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Speed is the name of the game in 7s, and Bryan Habana knows all too well its power. In his first touch in over a decade’s absence from the circuit, the man who has been asked to race a Cheetah found himself in an all too familiar position – the try zone.
While Habana has been the king of speed in the rugby world for the last decade, he is playing with and against the new faces of pace in 7s rugby. His teammate Seabelo Senatla tallied a bevy of tries on Friday and is quickly becoming one of the best players on the circuit.
“Seabelo Senatla what a man. It is going to be really exciting watching this youngster go from strength to strength,” Habana said of the rising star. “We saw (him) getting five tries today and I wouldn’t be giving him the outside gap either.”
Habana went on to praise the talent of Carlin Isles and Perry Baker, both of which he and Senatla will take on in the final game of pool play tomorrow. For Habana, he is excited to be back in the States after 12 years away, having played in the 2004 USA Sevens in Los Angeles. The presence of rugby in the United States has grown tremendously in his eyes, adding to the prospect of playing against these Eagles.
“The game has grown quite a bit through the likes of Carlin Isles and Perry Baker and these guys are household names in America,” added Habana. “I have had a couple of chats with Carlin over the last year-and-a-half when he tried to make a transition into 15s. I think that his dedication and the way that he has inspired a new generation of people in America has been absolutely phenomenal. Also, a guy like Perry Baker who also used his opportunity to the best of his ability.”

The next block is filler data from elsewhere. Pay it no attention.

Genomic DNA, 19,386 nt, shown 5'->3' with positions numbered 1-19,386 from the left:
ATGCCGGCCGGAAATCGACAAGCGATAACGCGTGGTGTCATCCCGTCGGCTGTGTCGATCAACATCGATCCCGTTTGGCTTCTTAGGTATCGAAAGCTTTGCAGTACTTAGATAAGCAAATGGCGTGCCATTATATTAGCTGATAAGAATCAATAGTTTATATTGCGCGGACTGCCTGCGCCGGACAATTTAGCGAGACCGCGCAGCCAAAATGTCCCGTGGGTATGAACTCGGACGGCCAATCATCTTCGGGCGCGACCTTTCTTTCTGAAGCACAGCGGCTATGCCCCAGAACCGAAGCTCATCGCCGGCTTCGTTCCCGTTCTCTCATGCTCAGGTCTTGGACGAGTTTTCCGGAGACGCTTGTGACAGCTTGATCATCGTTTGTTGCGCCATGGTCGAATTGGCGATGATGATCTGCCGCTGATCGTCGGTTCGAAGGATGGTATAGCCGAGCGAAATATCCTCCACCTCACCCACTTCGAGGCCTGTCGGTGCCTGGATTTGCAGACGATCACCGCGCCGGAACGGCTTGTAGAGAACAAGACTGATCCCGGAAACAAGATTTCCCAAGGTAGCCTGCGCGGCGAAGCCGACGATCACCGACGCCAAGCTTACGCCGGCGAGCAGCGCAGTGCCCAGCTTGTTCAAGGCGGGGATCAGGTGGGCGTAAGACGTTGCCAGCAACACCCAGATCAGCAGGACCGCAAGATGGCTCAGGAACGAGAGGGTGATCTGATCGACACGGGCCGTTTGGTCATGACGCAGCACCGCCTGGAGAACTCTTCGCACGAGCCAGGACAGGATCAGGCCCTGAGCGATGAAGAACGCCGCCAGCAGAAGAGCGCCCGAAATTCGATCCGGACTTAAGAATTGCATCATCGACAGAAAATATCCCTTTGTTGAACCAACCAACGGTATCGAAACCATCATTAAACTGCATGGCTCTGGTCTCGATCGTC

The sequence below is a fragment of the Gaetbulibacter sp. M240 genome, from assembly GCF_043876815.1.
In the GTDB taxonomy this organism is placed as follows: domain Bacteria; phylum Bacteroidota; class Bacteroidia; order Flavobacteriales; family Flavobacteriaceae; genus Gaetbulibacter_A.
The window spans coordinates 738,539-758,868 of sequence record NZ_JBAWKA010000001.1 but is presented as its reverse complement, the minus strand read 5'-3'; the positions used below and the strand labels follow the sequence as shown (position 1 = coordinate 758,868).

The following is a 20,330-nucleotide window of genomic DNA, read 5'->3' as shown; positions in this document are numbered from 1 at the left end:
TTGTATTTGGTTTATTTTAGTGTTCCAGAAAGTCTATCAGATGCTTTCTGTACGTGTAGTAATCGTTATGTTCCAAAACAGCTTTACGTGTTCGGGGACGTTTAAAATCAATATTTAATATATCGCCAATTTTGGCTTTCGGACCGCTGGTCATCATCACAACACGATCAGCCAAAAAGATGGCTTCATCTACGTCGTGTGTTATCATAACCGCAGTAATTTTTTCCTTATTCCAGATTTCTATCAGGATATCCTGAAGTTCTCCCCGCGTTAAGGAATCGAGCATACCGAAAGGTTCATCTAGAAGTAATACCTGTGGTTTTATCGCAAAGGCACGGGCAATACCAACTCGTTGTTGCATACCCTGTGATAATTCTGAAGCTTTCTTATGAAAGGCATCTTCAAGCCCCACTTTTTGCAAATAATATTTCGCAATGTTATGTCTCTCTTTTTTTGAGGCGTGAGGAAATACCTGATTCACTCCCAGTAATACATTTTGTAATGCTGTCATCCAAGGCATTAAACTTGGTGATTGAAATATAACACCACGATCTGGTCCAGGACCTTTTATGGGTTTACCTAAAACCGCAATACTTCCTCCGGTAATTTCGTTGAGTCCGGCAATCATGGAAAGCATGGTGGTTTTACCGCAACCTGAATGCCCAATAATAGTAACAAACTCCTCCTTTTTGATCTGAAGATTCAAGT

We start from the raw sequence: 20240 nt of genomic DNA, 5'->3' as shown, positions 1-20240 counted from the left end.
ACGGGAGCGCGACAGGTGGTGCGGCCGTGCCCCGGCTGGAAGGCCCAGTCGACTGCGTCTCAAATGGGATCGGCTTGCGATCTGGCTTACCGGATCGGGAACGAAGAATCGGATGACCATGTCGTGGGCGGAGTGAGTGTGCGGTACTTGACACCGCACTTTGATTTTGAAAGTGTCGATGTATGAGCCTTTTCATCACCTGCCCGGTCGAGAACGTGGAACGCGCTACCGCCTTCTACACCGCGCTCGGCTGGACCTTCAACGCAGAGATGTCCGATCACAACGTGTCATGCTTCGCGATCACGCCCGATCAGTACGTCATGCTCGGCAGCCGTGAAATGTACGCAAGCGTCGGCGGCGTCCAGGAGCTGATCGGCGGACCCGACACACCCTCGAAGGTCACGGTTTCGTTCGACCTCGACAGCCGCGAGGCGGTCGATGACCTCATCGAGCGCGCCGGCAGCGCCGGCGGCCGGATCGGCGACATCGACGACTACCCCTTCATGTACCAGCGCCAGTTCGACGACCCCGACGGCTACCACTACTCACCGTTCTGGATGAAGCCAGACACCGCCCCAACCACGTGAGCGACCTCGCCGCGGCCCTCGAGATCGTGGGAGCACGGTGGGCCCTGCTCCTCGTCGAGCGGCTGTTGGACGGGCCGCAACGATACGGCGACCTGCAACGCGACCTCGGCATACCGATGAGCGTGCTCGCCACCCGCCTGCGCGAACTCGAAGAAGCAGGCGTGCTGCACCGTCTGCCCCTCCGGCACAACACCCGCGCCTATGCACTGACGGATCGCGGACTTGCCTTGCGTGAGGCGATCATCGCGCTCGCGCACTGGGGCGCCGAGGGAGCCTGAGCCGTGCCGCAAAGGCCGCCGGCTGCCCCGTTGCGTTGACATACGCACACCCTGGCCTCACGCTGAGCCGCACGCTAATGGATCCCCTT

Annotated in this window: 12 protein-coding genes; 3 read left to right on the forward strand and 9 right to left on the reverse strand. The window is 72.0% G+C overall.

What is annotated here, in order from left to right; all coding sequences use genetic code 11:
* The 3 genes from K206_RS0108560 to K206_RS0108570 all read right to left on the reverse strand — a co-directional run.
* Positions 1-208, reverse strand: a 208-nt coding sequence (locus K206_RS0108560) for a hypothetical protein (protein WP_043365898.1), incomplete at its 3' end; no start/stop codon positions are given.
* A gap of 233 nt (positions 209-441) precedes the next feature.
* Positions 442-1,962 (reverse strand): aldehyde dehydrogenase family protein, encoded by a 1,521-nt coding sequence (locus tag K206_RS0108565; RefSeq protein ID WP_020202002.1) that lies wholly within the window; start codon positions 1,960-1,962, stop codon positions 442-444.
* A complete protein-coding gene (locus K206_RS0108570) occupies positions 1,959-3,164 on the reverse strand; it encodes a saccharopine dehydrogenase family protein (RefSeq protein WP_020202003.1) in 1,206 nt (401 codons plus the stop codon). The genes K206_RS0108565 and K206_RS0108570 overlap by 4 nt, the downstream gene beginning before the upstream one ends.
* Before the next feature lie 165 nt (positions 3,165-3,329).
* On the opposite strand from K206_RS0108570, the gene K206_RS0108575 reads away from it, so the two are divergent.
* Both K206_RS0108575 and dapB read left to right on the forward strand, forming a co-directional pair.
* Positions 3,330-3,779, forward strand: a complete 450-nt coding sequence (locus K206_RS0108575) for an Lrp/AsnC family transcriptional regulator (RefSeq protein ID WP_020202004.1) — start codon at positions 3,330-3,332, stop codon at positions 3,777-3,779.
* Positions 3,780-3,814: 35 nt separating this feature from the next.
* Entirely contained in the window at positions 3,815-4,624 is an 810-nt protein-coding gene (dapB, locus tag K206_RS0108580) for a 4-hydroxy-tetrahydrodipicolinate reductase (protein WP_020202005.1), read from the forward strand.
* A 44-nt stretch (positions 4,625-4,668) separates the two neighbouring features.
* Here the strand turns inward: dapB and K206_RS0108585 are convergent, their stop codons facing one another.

Now as a veteran, Habana still relies on his legs but indicated that a changing of the guard is occurring. “This whole circuit is unbelievable. Coming in I was wishing I was going to be in the top 50 percent speed wise but 12 years later it is a little bit different,” said Habana.
Habana’s legendary speed may be not be the same as it was 12 years ago, but the lore of it still is. For new speedsters like Baker, the comparison is inevitable.
“When I first came into the rugby and stuff, I was fast, so they would always tell me about people who were fast. They told me about Habana and even Dan Norton, so I always checked those guys out and everything. I can’t get starstruck about who is on the opponent’s side, but definitely respect whoever is across from me,” Baker said.
So tomorrow everyone will see newcomer versus veteran and rising star versus rising star. Who knows what will happen, but one thing is guaranteed – there will be speed.